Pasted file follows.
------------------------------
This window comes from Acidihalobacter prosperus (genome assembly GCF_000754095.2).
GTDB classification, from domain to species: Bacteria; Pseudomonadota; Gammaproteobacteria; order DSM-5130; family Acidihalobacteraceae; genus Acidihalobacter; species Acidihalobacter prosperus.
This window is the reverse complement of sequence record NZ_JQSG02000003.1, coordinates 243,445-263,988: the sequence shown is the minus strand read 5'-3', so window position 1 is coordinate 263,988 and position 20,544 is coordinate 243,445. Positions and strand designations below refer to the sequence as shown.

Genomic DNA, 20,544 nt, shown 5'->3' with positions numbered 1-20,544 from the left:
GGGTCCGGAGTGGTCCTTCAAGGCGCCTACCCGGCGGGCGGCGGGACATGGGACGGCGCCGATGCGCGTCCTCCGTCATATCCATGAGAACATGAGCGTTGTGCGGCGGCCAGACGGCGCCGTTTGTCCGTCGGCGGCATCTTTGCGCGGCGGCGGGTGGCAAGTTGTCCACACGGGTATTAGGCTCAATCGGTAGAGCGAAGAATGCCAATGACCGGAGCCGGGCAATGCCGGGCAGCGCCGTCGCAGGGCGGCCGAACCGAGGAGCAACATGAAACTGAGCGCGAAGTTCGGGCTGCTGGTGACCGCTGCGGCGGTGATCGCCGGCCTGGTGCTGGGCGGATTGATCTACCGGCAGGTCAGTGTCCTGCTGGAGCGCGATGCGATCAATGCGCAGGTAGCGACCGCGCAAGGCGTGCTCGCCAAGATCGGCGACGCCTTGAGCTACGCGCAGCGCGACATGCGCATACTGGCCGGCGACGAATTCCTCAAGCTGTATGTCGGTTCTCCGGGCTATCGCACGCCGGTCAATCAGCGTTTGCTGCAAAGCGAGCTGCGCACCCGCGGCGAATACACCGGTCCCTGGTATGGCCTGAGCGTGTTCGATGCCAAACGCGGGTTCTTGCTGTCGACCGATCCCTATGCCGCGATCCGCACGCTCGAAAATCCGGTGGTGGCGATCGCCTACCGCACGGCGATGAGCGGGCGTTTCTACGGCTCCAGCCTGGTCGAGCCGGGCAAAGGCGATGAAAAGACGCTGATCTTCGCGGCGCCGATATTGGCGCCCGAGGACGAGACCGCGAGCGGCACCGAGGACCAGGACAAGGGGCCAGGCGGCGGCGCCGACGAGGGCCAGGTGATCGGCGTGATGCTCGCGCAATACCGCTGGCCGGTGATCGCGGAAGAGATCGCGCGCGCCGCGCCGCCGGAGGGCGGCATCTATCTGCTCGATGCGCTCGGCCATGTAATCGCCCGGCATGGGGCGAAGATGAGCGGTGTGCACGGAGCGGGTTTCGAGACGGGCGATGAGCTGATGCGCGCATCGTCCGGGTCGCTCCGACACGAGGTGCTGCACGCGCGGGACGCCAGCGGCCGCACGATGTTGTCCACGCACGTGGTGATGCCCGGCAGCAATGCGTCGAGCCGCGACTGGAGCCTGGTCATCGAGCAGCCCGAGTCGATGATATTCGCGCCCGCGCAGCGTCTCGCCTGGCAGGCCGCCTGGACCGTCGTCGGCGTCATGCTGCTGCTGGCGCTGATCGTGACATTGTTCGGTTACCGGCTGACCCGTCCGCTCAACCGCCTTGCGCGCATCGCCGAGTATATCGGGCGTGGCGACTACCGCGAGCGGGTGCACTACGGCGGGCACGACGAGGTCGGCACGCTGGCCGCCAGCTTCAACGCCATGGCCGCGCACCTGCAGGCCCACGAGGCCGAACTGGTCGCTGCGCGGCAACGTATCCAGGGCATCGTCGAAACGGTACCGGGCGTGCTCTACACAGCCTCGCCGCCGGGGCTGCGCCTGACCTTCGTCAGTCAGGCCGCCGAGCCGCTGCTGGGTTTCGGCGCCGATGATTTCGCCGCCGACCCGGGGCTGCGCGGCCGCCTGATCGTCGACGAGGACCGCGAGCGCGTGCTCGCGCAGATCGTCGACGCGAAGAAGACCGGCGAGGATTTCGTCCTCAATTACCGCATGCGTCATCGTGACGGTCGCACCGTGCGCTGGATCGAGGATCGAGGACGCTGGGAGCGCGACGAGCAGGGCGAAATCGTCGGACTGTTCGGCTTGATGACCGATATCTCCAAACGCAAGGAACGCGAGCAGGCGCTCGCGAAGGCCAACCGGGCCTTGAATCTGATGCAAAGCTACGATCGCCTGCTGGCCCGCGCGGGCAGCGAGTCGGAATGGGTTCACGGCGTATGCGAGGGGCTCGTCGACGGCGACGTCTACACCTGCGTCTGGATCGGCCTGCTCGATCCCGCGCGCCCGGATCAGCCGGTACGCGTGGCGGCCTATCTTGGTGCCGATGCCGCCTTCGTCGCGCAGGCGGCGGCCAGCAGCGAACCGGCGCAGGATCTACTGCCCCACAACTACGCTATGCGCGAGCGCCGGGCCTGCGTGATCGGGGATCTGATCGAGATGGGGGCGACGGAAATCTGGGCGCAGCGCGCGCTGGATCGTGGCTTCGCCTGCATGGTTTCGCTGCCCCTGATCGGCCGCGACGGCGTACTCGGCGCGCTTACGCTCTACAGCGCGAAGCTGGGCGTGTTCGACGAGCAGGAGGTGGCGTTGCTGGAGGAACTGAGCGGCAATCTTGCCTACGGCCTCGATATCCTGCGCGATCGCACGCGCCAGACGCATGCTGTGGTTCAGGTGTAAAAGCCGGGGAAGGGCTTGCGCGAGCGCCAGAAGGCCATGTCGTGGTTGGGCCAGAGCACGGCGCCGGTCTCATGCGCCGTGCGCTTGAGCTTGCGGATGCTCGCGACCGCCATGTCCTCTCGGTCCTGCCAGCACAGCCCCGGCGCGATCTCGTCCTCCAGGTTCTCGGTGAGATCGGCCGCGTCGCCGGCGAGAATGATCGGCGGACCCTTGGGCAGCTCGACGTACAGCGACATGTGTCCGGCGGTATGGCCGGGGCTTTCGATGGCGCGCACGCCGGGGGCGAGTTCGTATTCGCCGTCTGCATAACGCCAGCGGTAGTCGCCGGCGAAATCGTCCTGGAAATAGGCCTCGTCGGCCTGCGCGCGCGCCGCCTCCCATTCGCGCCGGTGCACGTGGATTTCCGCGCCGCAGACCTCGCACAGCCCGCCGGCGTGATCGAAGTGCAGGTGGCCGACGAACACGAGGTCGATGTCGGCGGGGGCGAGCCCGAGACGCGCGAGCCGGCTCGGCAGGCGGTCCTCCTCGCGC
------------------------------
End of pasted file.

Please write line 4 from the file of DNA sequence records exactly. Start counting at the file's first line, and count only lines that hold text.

Genomic DNA, 20,544 nt, shown 5'->3' with positions numbered 1-20,544 from the left: